Reviews: Gr 5-7Stacey is the new girl in town, She has made three good friends in a babysitters club but her memories of her old friends still haunt her. Many of them, including Her best friend, Laine, ditched her after she was diagnosed with diabetes. Her parents aren't much help; they keep dragging her from doctor to doctor looking for a miracle cure. All Stacey wants to do is manage her condition on her own terms. An impending trip back to New York and a rival babysitting club has Stacey confused and nervous. Will she be able to reconcile with Laine? Will this new group, complete with sitters who can stay up late, end the club for good? The graphic adaptation of the hugely popular series has as much heart as the original. The girls" dedication to the kids they care for and to their friendship never comes off as hokey. The black-and-white cartoons capture each character's personality; the facial expressions say a lot. Each girl has her own style. The outfits have been updated but the skirts haven't gotten shorter. A solid purchase for both school and public libraries.

Mattox, S. (2007). The truth about Stacey. School Library Journal, 53(3), 238.

Use in Library: -This book could be paired with the counselor for him/her to use when completing individual or group sessions with students having problems with friends or having diabetes.  It could also be used with middle school aged girls reading club.

Wednesday, April 11, 2012

Module 12: Rosa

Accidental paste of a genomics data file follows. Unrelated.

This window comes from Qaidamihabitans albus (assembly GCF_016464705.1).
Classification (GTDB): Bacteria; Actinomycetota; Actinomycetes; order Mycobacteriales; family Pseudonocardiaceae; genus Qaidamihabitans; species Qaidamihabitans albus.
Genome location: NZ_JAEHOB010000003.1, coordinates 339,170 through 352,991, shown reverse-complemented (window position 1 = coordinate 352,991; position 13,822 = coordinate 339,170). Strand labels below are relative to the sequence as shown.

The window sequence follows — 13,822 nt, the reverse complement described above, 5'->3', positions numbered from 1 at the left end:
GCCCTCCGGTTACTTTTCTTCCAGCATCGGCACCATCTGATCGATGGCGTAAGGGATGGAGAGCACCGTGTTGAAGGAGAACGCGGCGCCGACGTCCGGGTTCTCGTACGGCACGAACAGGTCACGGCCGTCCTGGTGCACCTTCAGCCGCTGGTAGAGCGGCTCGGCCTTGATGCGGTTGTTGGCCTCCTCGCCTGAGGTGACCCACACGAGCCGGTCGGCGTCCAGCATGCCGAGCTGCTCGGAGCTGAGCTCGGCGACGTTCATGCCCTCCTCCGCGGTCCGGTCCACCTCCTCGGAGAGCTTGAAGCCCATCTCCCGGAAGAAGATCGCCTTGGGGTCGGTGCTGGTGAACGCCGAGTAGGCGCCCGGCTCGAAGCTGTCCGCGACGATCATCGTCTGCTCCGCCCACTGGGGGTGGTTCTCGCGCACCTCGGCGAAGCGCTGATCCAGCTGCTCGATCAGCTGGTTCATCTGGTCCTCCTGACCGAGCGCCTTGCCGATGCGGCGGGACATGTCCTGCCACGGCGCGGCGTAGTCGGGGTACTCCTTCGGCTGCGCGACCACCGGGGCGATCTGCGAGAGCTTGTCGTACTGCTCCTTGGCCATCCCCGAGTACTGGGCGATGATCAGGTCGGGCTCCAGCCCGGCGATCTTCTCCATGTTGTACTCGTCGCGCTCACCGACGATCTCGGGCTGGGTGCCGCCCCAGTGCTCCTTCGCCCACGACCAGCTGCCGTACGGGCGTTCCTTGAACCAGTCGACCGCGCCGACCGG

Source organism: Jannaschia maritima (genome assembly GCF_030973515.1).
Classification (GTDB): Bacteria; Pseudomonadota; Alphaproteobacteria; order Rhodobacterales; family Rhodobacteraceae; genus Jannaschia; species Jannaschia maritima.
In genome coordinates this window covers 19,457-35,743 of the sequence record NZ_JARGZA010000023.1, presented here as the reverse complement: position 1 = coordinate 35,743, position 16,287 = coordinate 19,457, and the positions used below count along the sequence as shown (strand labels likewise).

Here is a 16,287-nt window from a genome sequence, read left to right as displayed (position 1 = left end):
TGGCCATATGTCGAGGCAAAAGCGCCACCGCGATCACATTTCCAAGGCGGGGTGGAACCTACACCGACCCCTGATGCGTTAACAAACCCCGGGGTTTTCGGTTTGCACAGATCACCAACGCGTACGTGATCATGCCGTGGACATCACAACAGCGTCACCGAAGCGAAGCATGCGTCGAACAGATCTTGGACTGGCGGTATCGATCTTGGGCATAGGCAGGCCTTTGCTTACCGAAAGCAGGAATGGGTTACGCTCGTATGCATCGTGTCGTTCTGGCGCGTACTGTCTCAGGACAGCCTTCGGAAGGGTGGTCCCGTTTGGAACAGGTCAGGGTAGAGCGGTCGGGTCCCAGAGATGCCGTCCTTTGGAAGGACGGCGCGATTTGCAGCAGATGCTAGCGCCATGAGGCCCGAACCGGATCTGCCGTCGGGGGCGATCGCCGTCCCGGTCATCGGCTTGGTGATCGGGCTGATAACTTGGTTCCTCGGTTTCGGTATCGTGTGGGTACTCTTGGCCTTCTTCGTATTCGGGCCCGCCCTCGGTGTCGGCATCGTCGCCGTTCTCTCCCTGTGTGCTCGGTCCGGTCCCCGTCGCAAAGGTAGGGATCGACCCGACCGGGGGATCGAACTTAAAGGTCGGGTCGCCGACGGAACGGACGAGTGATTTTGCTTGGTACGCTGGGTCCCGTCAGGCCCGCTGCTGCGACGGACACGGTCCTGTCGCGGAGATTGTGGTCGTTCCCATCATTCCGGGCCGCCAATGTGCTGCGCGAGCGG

Citation: Giovanni, N. (2005). Rosa. New York, NY: Henry Holt and Company.

Summary: A book about Rosa Parks and the day that her life was changed.  That momentous day hardworking, seamstress Rosa Parks was on her way home early from work.  While on her bus ride home, she was asked to move to the back of the segregated bus.  After her kind and calm refusal because she was tired of being treated unfairly, she became arrested.  This sparks a movement toward equality and the story tells of how others followed by boycotting the bus systems. It also mentions a young boy named Emmett Till who was "viciously lynched" in which this event, as well as others, lay the beginnings for the movement.

Impression: Peace, Love and a Must Read!
A peaceful and informative read that I did love reading myself because I was able to learn more information about other events that took place around the infamous Rosa Parks incident.  Because I felt that I wanted to learn more about the lesser known events that did occur, I did some more research about young Emmett Till. I'm on the fence about this picture book being considered "user-friendly" with young children, simply because it mentions lynching, but none the less, I would definitely share the book with others.